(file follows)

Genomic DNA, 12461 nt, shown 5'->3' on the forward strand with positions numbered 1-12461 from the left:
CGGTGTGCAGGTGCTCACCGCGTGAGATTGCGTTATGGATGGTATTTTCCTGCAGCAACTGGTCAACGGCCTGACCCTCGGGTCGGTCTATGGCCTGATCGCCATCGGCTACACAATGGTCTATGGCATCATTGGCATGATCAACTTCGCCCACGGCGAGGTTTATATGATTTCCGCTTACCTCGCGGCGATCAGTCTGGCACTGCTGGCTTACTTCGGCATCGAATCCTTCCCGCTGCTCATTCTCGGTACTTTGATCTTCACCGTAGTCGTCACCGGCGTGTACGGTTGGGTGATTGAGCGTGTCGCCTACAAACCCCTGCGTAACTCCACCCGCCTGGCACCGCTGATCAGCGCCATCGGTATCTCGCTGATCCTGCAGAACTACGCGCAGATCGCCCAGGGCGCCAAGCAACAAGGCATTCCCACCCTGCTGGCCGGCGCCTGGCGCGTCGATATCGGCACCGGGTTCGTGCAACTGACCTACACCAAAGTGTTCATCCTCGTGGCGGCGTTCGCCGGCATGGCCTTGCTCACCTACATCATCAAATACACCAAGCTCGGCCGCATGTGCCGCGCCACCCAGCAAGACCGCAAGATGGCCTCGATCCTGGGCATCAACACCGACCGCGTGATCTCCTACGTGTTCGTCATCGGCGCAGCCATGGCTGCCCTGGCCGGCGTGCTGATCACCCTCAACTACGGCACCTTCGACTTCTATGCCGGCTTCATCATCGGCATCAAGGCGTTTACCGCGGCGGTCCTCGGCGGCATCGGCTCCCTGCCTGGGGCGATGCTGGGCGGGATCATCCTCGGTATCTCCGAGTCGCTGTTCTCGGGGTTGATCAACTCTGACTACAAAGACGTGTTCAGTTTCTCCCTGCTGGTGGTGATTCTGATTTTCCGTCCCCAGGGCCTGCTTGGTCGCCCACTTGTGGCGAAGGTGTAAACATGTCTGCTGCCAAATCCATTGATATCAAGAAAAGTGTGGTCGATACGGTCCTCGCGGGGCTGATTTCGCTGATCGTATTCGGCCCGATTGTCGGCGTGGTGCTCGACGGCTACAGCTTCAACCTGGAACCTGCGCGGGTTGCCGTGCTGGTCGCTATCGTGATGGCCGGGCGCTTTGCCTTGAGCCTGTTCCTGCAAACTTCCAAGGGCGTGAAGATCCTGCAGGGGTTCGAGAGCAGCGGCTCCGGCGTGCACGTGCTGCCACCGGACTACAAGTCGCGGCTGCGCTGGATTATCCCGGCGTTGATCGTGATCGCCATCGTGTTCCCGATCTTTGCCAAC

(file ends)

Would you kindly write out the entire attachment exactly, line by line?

Genomic DNA, 12461 nt, shown 5'->3' on the forward strand with positions numbered 1-12461 from the left:
CGGTGTGCAGGTGCTCACCGCGTGAGATTGCGTTATGGATGGTATTTTCCTGCAGCAACTGGTCAACGGCCTGACCCTCGGGTCGGTCTATGGCCTGATCGCCATCGGCTACACAATGGTCTATGGCATCATTGGCATGATCAACTTCGCCCACGGCGAGGTTTATATGATTTCCGCTTACCTCGCGGCGATCAGTCTGGCACTGCTGGCTTACTTCGGCATCGAATCCTTCCCGCTGCTCATTCTCGGTACTTTGATCTTCACCGTAGTCGTCACCGGCGTGTACGGTTGGGTGATTGAGCGTGTCGCCTACAAACCCCTGCGTAACTCCACCCGCCTGGCACCGCTGATCAGCGCCATCGGTATCTCGCTGATCCTGCAGAACTACGCGCAGATCGCCCAGGGCGCCAAGCAACAAGGCATTCCCACCCTGCTGGCCGGCGCCTGGCGCGTCGATATCGGCACCGGGTTCGTGCAACTGACCTACACCAAAGTGTTCATCCTCGTGGCGGCGTTCGCCGGCATGGCCTTGCTCACCTACATCATCAAATACACCAAGCTCGGCCGCATGTGCCGCGCCACCCAGCAAGACCGCAAGATGGCCTCGATCCTGGGCATCAACACCGACCGCGTGATCTCCTACGTGTTCGTCATCGGCGCAGCCATGGCTGCCCTGGCCGGCGTGCTGATCACCCTCAACTACGGCACCTTCGACTTCTATGCCGGCTTCATCATCGGCATCAAGGCGTTTACCGCGGCGGTCCTCGGCGGCATCGGCTCCCTGCCTGGGGCGATGCTGGGCGGGATCATCCTCGGTATCTCCGAGTCGCTGTTCTCGGGGTTGATCAACTCTGACTACAAAGACGTGTTCAGTTTCTCCCTGCTGGTGGTGATTCTGATTTTCCGTCCCCAGGGCCTGCTTGGTCGCCCACTTGTGGCGAAGGTGTAAACATGTCTGCTGCCAAATCCATTGATATCAAGAAAAGTGTGGTCGATACGGTCCTCGCGGGGCTGATTTCGCTGATCGTATTCGGCCCGATTGTCGGCGTGGTGCTCGACGGCTACAGCTTCAACCTGGAACCTGCGCGGGTTGCCGTGCTGGTCGCTATCGTGATGGCCGGGCGCTTTGCCTTGAGCCTGTTCCTGCAAACTTCCAAGGGCGTGAAGATCCTGCAGGGGTTCGAGAGCAGCGGCTCCGGCGTGCACGTGCTGCCACCGGACTACAAGTCGCGGCTGCGCTGGATTATCCCGGCGTTGATCGTGATCGCCATCGTGTTCCCGATCTTTGCCAAC